Jeffrey Amick's Ruined Dreams

Renovating this house on Indiana Avenue was part of Jeffrey Amick's plans for a bright future.
Renovating this house on Indiana Avenue was part of Jeffrey Amick's plans for a bright future. DOYLE MURPHY

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click to enlarge Joshua Lundak revamped the old Shanti into Henry's in Soulard. - DOYLE MURPHY
Joshua Lundak revamped the old Shanti into Henry's in Soulard.

The warehouse still has the guts of the old Chevy dealership, including an interior car ramp and garage space. Joshua Lundak, the man who would ultimately kill Amick, used the space to work on his collection of old cars and other projects.

The 39-year-old considered himself pretty handy. In that way, he and Amick were similar. After taking over the Shanti in Soulard, Lundak completely renovated the old hippie bar and renamed it Henry's, a family name on his mother's side. It was common to see him on the back patio, crawling over the summer roof with an electric drill or reworking the outdoor bar. He hauled in an old Corvair and an out-of-commission sailboat and turned them into Instagram-ready seating booths for Soulard's late-night meat market.

Impressions of Lundak from friends, fellow bar owners, Henry's patrons and former employees vary wildly.

"I know Josh," says Tiffany Hutchinson, who used to own a south-city bar. "I know he's a good guy."

Luke Reynolds, who owns Molly's a few blocks from Henry's, is good friends with Lundak. Aside from being a fellow bar owner, he lived for a time in a loft apartment at the warehouse on Jefferson. "Josh is not a violent person," he says. "If he did do this, it's hard for me to believe."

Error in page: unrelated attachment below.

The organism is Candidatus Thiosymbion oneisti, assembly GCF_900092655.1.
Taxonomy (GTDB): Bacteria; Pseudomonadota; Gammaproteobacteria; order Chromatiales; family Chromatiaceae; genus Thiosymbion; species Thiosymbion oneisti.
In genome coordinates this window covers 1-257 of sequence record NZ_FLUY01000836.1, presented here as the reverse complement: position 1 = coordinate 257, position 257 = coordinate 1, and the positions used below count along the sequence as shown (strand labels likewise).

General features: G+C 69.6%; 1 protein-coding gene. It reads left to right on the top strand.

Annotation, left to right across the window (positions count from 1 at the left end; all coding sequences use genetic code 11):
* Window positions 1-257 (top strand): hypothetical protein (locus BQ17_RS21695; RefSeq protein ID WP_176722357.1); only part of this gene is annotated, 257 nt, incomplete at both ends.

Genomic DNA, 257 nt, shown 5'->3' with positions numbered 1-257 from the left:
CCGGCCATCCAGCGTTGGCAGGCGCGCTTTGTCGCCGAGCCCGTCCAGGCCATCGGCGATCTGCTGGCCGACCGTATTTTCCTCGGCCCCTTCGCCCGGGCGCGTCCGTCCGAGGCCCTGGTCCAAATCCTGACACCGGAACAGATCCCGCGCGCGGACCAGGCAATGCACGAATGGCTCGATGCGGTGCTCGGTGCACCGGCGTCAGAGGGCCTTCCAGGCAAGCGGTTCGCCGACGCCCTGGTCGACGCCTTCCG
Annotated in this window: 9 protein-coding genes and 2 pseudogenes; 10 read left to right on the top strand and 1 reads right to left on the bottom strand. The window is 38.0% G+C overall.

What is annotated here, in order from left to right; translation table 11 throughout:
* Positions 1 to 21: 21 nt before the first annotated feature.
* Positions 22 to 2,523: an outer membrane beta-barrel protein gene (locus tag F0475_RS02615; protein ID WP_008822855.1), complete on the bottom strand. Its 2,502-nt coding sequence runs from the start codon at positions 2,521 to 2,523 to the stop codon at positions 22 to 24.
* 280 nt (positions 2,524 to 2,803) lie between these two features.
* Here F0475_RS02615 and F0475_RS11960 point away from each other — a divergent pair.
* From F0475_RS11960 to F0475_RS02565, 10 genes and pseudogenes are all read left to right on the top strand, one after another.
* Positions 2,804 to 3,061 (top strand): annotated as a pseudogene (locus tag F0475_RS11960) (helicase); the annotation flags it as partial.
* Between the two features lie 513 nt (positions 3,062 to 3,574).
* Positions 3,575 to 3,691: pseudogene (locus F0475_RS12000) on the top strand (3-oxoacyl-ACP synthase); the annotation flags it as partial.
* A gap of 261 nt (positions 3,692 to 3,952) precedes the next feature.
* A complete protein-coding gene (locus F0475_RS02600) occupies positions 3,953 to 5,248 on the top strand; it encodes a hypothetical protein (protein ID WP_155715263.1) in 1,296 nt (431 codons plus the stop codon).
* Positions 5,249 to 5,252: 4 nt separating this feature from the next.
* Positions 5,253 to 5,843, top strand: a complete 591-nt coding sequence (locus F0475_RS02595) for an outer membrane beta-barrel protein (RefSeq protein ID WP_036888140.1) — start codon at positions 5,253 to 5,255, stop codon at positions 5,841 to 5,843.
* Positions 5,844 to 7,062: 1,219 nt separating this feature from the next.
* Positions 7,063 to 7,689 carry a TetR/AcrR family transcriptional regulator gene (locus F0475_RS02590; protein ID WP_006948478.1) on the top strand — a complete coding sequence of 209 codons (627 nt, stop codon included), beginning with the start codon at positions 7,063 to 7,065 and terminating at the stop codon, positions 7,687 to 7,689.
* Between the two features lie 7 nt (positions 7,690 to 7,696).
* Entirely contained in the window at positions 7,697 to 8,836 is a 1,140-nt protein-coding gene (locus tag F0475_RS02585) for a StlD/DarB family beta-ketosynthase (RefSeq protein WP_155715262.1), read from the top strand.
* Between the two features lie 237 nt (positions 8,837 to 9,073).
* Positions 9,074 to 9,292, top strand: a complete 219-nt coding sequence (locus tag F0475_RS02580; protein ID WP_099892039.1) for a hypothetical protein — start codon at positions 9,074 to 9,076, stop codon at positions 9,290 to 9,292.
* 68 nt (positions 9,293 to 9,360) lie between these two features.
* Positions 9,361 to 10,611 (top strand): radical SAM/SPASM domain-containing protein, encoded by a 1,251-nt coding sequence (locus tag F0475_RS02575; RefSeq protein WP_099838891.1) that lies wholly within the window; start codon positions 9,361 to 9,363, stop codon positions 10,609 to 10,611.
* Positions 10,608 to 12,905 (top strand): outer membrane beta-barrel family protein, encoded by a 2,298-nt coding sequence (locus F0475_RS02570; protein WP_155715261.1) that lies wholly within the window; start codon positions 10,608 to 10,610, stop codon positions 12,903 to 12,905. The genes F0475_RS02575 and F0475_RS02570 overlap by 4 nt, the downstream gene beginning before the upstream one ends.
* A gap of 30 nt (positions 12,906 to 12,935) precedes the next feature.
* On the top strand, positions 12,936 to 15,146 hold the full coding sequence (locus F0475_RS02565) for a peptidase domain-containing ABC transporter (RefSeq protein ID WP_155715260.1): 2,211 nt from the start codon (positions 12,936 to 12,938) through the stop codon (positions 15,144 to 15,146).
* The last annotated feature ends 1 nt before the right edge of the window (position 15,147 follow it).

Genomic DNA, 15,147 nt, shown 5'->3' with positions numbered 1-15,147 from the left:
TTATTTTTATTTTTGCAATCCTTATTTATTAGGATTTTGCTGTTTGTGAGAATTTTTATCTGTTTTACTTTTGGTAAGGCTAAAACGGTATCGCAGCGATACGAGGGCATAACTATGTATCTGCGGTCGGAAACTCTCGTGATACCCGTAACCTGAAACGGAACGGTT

But others say Lundak could be volatile. One regular recalls him berating and even firing employees in front of customers. A 24-year-old woman who tended bar at Henry's says he was a nightmare as a boss.

"He cycles through bartenders like nobody's business," says the woman, who asked the RFT to withhold her name. "He was cruel to me and to other employees. He cursed at me and accused me of stealing. My experience was not an isolated one. Every other bartender experienced similar treatment."

She added: "He mentioned on a couple of occasions that I did not bring in as much revenue as my coworker because I wouldn't take my shirt off. He's a bad guy, straight up. He's a bad man."

One incident in particular stands out in the context of the shooting outside the warehouse. The woman says she was working after midnight one morning when the sound of gunshots rang out across the street. Lundak pulled a gun from his waistband and ran outside, she says.

"He came back in with his shirt off, crazed-looking," the woman says. "He hadn't actually seen anything, but he had his shirt off, gun out, and was running around. It was very strange."

click to enlarge Joshua Lundak in a booking photo. - COURTESY ST. LOUIS POLICE
Joshua Lundak in a booking photo.

After killing Amick, Lundak took off. In court records, a detective writes that the bar owner told an off-duty police officer he shot someone. He was advised to turn himself in but refused, and the detective worried he was a flight risk, given that he had boats in Miami and a number of properties.